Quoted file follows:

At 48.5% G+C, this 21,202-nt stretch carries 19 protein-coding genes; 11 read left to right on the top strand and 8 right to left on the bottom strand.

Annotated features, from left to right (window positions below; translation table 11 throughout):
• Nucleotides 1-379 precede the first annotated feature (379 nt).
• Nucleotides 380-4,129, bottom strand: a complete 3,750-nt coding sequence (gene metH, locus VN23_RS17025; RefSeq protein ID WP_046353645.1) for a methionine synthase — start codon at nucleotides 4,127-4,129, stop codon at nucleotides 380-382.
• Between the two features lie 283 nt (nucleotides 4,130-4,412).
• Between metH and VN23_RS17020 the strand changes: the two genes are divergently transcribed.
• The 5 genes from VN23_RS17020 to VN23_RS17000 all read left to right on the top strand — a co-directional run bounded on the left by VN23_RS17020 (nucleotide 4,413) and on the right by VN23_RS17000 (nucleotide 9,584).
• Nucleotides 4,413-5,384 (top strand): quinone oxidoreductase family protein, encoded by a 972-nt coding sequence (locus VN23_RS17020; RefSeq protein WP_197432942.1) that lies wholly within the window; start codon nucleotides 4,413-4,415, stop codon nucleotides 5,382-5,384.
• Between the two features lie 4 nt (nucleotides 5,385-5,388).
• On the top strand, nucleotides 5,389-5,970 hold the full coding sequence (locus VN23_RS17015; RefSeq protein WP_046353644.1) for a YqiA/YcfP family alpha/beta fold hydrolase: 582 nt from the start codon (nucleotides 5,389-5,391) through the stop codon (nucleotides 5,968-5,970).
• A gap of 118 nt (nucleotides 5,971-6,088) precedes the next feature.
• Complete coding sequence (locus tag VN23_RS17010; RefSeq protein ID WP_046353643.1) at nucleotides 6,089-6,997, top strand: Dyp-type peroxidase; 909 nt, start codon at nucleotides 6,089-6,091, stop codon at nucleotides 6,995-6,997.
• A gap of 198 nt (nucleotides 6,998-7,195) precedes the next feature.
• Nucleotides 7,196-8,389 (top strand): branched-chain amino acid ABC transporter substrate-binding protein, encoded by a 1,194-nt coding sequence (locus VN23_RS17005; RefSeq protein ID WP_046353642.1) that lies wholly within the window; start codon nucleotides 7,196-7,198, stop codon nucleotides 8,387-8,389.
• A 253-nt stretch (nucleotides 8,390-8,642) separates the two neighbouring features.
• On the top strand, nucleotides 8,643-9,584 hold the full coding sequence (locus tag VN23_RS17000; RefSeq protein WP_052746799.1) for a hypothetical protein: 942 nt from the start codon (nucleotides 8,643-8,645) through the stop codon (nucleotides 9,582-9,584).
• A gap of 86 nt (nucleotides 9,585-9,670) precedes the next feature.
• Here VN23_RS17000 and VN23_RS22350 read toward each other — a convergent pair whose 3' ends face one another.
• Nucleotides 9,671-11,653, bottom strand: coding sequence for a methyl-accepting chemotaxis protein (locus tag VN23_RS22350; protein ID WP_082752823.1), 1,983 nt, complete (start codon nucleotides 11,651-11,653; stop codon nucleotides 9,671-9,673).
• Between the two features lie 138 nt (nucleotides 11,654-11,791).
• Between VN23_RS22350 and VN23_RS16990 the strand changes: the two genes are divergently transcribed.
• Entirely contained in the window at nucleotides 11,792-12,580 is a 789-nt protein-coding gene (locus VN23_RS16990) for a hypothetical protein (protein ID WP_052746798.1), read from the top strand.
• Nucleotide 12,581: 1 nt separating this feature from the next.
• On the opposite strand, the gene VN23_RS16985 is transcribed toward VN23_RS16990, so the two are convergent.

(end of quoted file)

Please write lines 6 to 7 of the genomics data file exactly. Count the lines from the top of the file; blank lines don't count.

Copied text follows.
• Between metH and VN23_RS17020 the strand changes: the two genes are divergently transcribed.
• The 5 genes from VN23_RS17020 to VN23_RS17000 all read left to right on the top strand — a co-directional run bounded on the left by VN23_RS17020 (nucleotide 4,413) and on the right by VN23_RS17000 (nucleotide 9,584).